Category archives: Technology
Recent cyber-crime attacks have shown the vulnerability of previous generations of security systems. The world is fast becoming divided between those who know they have been attacked and those who have yet to find out.
As users become actively involved in contributing knowledge to networks, products and services will become more relevant, as developers benefit from new insights. This results in co-created experiences, and, as a result, users are an increasingly vital asset for any public or private organization.
Should public safety trump civil liberty? Will cities (or our lives for that matter) become better if we make them more efficient? Does it matter if common technologies are indecipherable to most people? Is it always a given that the data generated by people’s use of products and services belongs to the ones providing those products and services?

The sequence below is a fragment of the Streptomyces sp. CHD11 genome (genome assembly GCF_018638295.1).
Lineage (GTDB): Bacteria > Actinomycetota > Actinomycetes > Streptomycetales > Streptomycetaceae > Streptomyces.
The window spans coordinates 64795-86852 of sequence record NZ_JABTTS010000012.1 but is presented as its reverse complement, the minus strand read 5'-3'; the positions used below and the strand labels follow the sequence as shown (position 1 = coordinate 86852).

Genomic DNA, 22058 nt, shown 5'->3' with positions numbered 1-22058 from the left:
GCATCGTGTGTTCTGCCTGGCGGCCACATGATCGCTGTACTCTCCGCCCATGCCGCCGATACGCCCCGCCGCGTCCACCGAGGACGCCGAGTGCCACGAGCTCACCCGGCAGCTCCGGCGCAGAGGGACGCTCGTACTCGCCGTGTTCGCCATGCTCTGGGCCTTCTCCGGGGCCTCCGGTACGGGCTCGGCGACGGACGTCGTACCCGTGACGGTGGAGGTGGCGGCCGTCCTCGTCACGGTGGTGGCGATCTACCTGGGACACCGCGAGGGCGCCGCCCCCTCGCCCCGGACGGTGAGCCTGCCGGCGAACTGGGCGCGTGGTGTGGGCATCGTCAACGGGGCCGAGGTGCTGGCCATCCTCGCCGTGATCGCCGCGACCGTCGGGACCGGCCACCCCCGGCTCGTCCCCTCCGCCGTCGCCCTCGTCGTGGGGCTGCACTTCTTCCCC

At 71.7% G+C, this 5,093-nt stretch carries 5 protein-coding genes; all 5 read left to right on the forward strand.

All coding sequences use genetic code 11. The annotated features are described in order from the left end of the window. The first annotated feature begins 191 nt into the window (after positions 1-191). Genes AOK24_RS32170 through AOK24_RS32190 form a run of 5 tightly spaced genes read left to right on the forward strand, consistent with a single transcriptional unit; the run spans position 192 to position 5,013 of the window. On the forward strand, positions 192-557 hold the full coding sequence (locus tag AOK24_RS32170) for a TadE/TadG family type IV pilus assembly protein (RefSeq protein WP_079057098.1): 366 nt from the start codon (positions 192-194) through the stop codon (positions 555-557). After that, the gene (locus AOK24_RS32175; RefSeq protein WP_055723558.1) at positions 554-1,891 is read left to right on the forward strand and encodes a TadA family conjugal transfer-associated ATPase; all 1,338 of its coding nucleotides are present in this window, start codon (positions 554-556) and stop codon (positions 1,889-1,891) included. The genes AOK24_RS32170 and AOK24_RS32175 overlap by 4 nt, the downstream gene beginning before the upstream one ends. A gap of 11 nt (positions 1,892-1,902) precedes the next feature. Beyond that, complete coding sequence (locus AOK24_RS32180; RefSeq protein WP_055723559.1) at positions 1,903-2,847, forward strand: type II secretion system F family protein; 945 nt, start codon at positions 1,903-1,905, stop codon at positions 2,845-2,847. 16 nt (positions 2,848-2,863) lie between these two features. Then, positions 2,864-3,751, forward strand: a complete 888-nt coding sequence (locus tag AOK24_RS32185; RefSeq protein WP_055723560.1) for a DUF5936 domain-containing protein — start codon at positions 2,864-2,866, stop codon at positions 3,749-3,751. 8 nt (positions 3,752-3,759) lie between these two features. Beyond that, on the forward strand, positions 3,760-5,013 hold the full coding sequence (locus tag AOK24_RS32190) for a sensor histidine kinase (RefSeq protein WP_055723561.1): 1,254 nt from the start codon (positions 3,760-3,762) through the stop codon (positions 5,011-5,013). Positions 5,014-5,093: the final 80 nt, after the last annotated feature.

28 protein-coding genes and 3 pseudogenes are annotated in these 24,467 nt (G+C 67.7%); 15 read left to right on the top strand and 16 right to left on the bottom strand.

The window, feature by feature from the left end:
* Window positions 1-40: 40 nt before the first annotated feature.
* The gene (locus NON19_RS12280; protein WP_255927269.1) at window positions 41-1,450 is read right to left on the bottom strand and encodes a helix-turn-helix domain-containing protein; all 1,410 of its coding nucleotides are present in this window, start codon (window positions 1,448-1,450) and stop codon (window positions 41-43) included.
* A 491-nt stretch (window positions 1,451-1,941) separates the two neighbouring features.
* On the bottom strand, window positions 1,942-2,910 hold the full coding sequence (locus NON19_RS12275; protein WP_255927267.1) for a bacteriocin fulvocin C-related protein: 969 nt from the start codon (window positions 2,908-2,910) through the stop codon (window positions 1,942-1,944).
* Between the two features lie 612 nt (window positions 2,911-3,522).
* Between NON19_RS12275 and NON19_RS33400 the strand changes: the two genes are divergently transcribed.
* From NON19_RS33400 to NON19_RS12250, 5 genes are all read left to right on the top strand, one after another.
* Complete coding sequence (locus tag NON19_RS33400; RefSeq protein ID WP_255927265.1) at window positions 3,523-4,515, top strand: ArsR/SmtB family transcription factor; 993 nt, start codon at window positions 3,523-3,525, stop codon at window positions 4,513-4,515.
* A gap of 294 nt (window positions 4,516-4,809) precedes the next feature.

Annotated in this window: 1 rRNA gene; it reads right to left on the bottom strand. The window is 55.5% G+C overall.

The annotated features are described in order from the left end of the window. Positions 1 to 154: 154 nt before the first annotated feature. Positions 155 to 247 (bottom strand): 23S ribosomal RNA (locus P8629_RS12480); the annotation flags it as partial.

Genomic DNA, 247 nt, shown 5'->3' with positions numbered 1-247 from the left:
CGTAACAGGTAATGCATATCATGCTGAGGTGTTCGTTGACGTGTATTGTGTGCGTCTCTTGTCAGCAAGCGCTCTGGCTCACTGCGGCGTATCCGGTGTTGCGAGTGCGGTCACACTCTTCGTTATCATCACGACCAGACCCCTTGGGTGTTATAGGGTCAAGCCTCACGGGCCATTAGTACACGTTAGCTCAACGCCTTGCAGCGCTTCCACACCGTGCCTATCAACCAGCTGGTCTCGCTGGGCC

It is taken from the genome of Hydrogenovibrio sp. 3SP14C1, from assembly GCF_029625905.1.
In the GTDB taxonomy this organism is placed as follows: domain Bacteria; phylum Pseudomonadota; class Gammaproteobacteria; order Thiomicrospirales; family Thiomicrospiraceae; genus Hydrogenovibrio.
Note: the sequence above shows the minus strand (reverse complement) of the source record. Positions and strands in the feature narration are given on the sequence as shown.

The cloud has been instrumental for introducing apps that target a broader audience. Apps on a smartphone are easier to use than a browser on a PC as an entry point for the unconnected. With the low barriers of entry for cloud-based applications and access to crowd funding capital, we can expect to see applications targeting the niches yet to be connected. The combination of mobile and cloud is an even more powerful proposition to close the digital divide in the part of the world with poor fixed networks.
Currently the length of time between digital compromise and discovery is 205 days. That is 205 days where data from a compromised system cannot be trusted, should not be trusted.
But operators now have an opportunity to turn their declining or flat enterprise business into a growth area. It will be a journey associated with significant innovation and ecosystem innovation over the coming three years.
In a smart city, the data-collecting sensors across these city layers are all integrated and communicating with each other. The data generated can be analyzed across systems to anticipate, mitigate and even prevent common city problems.